Monday, September 24, 2007

A Perfect (Kris)Ten

Stop copying me! Any person with siblings has screamed this at one time or another. My mother insisted that imitation was the sincerest form of flattery but that provided little solace to having one sister who repeated my words and another that repeated my actions. Particularly difficult was growing up with a sister like Krissy who was 3 years younger but consistently excelled beyond her age in her accomplishments. We sang in the choir, competed in the same sports, played the violin, excelled in academics, participated in similar after school activities and shared many friends. The frustrating thing was not really the copying of what I did as much as the surpassing; everything I could do Krissy could do better.

Being the oldest child comes with certain parental and societal expectations including the dreaded burden of setting a good example for younger siblings; being well behaved, achieving academic success, and providing parents a helping hand when in need. Parents unknowingly increase the pressure on the oldest through setting the expectation that their role is to outperform their siblings, creating an instant rivalry and a source of constant competition. Other factors like growing up in a small town and being in a family of all girls, fueled our fire and created the most intense rivalry seen since that between Muhammad Ali and Joe Frazier.

Sisters is probably the most competitive relationship within the family, but once the sisters are grown, it becomes the strongest relationship.
-Margaret Mead

Krissy had her own set of birth-order issues; with only three years difference she was all too often compared to her older sister. Teachers and coaches were quick to pick up on the relationship and point out my past performances to her. Krissy struggled to find her own place in the world, one that allowed her to demonstrate her strengths outside the family circle. Like many middle siblings, she eventually chose different paths then her us just to carve her own destiny, where she did excel and shine. What no one ever told her was even if she continued to drive down a path in direct competition with her sisters she would have eventually shown the world something I have known for years; Krissy is one tough cookie who could beat us at anything she put her mind to.

Sisters annoy, interfere, criticize. Indulge in monumental sulks, in huffs, in snide remarks. Borrow. Break. Monopolize the bathroom. Are always underfoot. But if catastrophe should strike, sisters are there. Defending you against all comers.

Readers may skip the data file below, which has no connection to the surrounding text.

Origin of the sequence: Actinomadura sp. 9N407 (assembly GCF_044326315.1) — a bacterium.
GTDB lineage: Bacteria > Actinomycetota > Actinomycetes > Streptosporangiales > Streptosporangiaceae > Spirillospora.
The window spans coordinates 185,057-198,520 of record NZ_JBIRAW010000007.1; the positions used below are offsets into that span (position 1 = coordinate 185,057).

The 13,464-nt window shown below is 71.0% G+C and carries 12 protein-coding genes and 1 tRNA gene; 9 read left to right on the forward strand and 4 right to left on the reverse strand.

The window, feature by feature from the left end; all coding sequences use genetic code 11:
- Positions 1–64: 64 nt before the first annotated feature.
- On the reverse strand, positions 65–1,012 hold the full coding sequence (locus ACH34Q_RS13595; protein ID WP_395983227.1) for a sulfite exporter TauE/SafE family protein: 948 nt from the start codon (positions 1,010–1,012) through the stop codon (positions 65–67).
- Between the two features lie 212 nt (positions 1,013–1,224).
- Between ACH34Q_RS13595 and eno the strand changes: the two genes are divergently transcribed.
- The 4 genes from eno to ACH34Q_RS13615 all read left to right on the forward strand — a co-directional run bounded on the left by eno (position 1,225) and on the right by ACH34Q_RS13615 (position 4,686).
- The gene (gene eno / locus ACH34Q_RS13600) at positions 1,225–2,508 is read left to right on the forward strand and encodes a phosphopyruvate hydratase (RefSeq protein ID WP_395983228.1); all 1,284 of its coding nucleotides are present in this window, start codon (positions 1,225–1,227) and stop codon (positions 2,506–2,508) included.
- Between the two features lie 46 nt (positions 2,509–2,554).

- Pam Brown

While Krissy thought it was tough living in my shadow, she did not know it was the shadow she cast with her brilliance, her talent, her beauty and her success that drove me to work harder just to maintain my place in the pack. Krissy’s achievements provided a constant source of pressure and my achievements would be a fraction of what they are today without such a fierce competitor. Even in our adulthood, many years removed from attending the same school and living in the same house, I live in fear of what she will accomplish next and what that will inevitably drive me to do. Will I need to get a masters degree, swim the English Channel or take up the oboe just to feel adequate in her presence? Time will only tell…

Although Krissy is smarter, prettier and more talented then me, she never got the praise, credit and attention she deserved. That has some to do with being the middle child, but it has more to do with the most important lesson I learned from our competitive relationship; the power of self-promotion. As any business student learns, it is not necessarily the best product that gets the biggest sales but often the best marketing plan. Krissy forced me to be more outgoing, to point out my achievements, to refocus the attention on me and to realize that it is not what you know, or even who you know, but who knows you that counts. I learned that there will always be people in the world who are equally if not more gifted and talented and part of success is marketing yourself.

When sisters stand shoulder to shoulder, who stands a chance against us?
- Pam Brown

For 29 years, my sister has kept me on my toes and made me a more successful person. The beauty of sisterhood is while this rivalry could have driven us apart, it instead made us stronger and closer. While we continue to compete with each other I know the moment it is us against the world, our teamwork will give the rest of the planet quite a run for their money. Krissy becomes more amazing and unstoppable with every passing year and I look forward the increased competition as she enters her 29th year. Happy Birthday!


Cornish Gamehen said...

Michelle, you've always been true to yourself and the charge in my spark plugs. This year has been a liberating one for me, and my sisters are the center of that fundamental character that defines who I am. Thank you for helping me rediscover and reintroduce to the world that unstoppable person.

NeeNee said...

Kristen you sound like a saint and Miss America. I only got the funny genes? I got the short end of the stick

Both my sisters are amazing role models. But ya sucked at breaking all the rules and making the parents tired. Instead I still got in trouble for my antics. Thanks for nothing :-)

Explosive Bombchelle said...

Actually, sainthood is easier to attain with regular church attendance and Miss America would require the ability to walk across stage without tripping, so we're all out.